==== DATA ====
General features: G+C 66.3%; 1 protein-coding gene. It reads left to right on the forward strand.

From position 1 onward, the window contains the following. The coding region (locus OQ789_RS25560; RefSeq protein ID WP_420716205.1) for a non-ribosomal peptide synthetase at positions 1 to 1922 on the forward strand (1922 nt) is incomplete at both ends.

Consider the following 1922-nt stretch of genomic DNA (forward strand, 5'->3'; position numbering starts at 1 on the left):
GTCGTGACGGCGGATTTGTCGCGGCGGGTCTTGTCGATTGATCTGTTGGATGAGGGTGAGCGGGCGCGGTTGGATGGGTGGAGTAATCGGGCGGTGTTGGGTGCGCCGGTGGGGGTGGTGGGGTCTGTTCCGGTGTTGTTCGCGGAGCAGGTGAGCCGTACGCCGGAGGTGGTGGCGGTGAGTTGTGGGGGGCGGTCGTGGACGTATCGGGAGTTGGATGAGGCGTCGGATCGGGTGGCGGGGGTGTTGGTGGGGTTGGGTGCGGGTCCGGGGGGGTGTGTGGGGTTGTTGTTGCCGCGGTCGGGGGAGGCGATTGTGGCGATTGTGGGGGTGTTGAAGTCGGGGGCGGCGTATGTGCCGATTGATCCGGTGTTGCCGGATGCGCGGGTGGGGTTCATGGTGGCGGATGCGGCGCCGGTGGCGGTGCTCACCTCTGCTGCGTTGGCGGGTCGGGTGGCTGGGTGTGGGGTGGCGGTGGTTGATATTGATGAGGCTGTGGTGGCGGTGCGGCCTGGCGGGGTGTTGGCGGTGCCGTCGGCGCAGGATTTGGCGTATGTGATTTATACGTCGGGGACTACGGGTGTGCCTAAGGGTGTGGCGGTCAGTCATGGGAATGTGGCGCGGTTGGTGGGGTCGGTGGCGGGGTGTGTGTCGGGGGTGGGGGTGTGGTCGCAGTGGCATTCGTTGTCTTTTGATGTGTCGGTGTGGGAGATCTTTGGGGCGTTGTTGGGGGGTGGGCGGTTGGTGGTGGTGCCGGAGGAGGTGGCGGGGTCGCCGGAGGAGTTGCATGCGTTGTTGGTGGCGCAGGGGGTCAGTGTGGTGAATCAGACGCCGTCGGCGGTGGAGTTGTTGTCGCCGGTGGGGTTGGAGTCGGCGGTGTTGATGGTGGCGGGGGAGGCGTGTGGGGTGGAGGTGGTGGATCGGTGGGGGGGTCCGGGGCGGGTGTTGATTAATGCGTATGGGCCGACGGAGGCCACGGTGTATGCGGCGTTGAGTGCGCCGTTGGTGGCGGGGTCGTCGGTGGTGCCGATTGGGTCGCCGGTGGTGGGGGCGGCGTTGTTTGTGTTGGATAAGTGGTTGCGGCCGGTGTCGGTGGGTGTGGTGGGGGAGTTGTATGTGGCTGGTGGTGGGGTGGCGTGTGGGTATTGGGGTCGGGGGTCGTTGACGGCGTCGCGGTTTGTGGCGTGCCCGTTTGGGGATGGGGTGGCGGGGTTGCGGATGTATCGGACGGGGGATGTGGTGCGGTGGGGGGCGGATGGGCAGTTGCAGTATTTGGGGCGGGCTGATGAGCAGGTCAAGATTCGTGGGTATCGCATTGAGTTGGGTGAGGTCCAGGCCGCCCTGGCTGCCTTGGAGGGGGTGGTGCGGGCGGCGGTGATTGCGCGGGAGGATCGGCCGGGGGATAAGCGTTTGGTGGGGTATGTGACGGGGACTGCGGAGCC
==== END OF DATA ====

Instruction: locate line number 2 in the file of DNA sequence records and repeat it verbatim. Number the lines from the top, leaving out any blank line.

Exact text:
From position 1 onward, the window contains the following. The coding region (locus OQ789_RS25560; RefSeq protein ID WP_420716205.1) for a non-ribosomal peptide synthetase at positions 1 to 1922 on the forward strand (1922 nt) is incomplete at both ends.